(redirected from obstinately)
Also found in: Dictionary, Thesaurus, Medical.
References in classic literature ?
How came you to persist so obstinately in a falsehood?
Why, to be sure, it'll start from the bottom and go up and go up, and come out so," the carpenter said obstinately and convincingly.
Despite this, he obstinately remains a Canadian citizen as a matter of principle and means of dodging jury duty.
Instead, they seem stuck on the path they have obstinately pursued since the conflict first escalated.
I would have let this go knowing full well as a previous Green candidate in the last election that Ukip are scientifically illiterate and obstinately determined to believe that concern over climate change is nothing more than a leftist, Europhile conspiracy.
He absolved himself of any responsibility when he said that he gave teachers chance after chance which they obstinately missed and called for a leadership assessment in order to affect a change at the apex of the Union.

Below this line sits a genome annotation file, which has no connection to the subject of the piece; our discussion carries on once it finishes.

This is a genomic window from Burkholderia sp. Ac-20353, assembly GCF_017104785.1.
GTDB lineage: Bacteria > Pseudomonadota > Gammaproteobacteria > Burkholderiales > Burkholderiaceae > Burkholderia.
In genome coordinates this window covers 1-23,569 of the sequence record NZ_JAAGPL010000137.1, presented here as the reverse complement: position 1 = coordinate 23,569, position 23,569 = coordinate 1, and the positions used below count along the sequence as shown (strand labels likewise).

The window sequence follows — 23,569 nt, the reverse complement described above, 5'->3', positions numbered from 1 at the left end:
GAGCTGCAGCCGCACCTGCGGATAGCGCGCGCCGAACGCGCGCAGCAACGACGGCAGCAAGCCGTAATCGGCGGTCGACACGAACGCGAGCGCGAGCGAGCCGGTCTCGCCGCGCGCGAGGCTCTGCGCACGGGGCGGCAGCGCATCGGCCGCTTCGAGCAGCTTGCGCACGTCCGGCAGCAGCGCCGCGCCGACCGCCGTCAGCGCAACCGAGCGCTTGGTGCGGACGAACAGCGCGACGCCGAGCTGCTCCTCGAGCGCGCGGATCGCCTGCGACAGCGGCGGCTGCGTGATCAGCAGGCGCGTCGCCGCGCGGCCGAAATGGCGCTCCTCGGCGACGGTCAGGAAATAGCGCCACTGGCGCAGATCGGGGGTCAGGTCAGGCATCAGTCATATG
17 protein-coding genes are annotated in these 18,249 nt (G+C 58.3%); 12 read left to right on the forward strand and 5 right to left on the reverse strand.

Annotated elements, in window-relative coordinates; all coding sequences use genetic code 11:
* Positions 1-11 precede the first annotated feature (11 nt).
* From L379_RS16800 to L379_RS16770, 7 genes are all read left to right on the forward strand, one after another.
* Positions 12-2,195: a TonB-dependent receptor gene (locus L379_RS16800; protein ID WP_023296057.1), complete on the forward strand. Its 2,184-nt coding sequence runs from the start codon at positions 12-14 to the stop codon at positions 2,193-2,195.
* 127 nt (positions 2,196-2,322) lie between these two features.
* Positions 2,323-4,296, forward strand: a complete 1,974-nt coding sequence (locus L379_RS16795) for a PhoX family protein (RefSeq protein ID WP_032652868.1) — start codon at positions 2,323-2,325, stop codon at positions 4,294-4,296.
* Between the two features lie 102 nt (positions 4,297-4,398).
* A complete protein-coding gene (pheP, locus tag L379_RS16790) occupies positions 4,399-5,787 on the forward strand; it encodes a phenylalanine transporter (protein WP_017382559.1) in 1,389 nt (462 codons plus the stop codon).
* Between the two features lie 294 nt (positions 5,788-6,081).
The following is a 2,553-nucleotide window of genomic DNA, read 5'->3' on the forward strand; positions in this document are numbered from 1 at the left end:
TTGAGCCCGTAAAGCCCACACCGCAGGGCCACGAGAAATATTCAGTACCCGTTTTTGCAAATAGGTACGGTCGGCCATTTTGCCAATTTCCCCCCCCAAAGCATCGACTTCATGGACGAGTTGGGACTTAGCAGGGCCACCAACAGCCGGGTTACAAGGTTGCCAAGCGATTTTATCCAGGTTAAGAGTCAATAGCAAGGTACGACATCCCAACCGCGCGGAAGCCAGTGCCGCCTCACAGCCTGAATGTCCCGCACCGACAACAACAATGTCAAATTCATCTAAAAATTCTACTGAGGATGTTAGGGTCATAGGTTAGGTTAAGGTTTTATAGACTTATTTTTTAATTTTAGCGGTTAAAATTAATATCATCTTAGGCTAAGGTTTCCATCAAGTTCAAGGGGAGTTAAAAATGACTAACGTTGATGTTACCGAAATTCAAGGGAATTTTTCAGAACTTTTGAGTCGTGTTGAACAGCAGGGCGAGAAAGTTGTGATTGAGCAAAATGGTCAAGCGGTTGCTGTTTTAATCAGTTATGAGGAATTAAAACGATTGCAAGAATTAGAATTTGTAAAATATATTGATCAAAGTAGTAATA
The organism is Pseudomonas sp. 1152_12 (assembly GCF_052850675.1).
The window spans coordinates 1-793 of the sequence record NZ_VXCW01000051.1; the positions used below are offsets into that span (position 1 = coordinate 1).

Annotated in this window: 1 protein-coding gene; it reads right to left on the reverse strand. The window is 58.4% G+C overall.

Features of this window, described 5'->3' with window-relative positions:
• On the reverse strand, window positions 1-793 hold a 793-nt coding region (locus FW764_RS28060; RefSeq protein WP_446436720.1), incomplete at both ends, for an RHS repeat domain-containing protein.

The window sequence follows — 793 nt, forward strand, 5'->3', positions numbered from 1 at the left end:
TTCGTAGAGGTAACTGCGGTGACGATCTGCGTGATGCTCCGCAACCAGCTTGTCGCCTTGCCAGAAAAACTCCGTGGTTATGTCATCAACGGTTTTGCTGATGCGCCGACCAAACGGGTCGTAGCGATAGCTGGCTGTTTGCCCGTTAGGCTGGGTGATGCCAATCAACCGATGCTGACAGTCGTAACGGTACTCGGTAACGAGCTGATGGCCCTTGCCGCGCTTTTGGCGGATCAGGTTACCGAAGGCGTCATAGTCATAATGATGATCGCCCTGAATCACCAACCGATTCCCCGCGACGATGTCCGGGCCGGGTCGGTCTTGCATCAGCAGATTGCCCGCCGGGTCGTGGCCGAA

Furthermore, if one accepts that a "neutral" interest rate might be roughly in line with trend nominal GDP growth, what does a 10-year US treasury yield sitting obstinately at 2.
This is a person who obstinately, after repeated admonitions, persists in a grave sin--cooperating with the crime of procured abortion--and still professes to be a devout Catholic.
THE 70s slogan "It's Scotland's oil" was judged to be the SNP's best - even if most Scots proved obstinately unselfish by voting for parties who carried on sharing the bonanza with the UK.
The British, sticking obstinately to Dr Johnson's spellings, fell behind.
It appears that the GBCC's governing powers remain obstinately resistant to all efforts to dis-inter their heads from the sand, and accept that the EU constitutes a rapidly diminishing factor in the world economy and that Britain's future prosperity lies in forging its own wide-ranging trade links with the greater world - something which our EU membership prevents.
The authors theorized that attractiveness is obstinately linked to perceived age.